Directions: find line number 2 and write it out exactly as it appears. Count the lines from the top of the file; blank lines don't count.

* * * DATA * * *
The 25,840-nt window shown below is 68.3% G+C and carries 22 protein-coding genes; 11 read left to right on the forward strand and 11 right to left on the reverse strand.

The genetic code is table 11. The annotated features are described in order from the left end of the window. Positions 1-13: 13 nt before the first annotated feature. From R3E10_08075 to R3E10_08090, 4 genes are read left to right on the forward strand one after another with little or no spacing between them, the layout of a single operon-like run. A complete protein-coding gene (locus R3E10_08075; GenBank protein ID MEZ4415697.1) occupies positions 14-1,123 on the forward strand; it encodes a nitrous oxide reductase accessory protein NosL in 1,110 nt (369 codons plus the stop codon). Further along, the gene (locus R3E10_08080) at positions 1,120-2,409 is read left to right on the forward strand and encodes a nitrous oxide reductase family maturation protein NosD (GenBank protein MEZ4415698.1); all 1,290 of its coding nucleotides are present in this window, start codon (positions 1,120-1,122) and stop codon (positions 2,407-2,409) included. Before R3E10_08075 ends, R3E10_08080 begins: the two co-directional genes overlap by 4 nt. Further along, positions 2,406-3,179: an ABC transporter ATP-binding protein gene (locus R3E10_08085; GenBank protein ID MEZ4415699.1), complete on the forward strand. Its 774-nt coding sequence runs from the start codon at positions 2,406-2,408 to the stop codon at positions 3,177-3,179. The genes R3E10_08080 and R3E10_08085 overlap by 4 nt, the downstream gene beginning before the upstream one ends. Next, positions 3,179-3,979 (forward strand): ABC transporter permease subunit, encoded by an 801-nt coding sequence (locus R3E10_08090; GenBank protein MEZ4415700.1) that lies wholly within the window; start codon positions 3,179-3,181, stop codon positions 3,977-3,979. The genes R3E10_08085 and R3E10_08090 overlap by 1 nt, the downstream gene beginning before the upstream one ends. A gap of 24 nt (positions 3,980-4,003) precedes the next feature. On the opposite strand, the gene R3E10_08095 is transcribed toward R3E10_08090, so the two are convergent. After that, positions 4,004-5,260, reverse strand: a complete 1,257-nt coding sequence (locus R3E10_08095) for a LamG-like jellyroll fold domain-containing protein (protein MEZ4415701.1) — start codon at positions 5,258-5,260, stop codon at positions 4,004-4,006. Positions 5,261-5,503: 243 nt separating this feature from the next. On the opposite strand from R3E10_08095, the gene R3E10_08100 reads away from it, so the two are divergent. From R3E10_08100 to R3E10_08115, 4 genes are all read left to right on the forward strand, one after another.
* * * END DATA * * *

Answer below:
The genetic code is table 11. The annotated features are described in order from the left end of the window. Positions 1-13: 13 nt before the first annotated feature. From R3E10_08075 to R3E10_08090, 4 genes are read left to right on the forward strand one after another with little or no spacing between them, the layout of a single operon-like run. A complete protein-coding gene (locus R3E10_08075; GenBank protein ID MEZ4415697.1) occupies positions 14-1,123 on the forward strand; it encodes a nitrous oxide reductase accessory protein NosL in 1,110 nt (369 codons plus the stop codon). Further along, the gene (locus R3E10_08080) at positions 1,120-2,409 is read left to right on the forward strand and encodes a nitrous oxide reductase family maturation protein NosD (GenBank protein MEZ4415698.1); all 1,290 of its coding nucleotides are present in this window, start codon (positions 1,120-1,122) and stop codon (positions 2,407-2,409) included. Before R3E10_08075 ends, R3E10_08080 begins: the two co-directional genes overlap by 4 nt. Further along, positions 2,406-3,179: an ABC transporter ATP-binding protein gene (locus R3E10_08085; GenBank protein ID MEZ4415699.1), complete on the forward strand. Its 774-nt coding sequence runs from the start codon at positions 2,406-2,408 to the stop codon at positions 3,177-3,179. The genes R3E10_08080 and R3E10_08085 overlap by 4 nt, the downstream gene beginning before the upstream one ends. Next, positions 3,179-3,979 (forward strand): ABC transporter permease subunit, encoded by an 801-nt coding sequence (locus R3E10_08090; GenBank protein MEZ4415700.1) that lies wholly within the window; start codon positions 3,179-3,181, stop codon positions 3,977-3,979. The genes R3E10_08085 and R3E10_08090 overlap by 1 nt, the downstream gene beginning before the upstream one ends. A gap of 24 nt (positions 3,980-4,003) precedes the next feature. On the opposite strand, the gene R3E10_08095 is transcribed toward R3E10_08090, so the two are convergent. After that, positions 4,004-5,260, reverse strand: a complete 1,257-nt coding sequence (locus R3E10_08095) for a LamG-like jellyroll fold domain-containing protein (protein MEZ4415701.1) — start codon at positions 5,258-5,260, stop codon at positions 4,004-4,006. Positions 5,261-5,503: 243 nt separating this feature from the next. On the opposite strand from R3E10_08095, the gene R3E10_08100 reads away from it, so the two are divergent. From R3E10_08100 to R3E10_08115, 4 genes are all read left to right on the forward strand, one after another.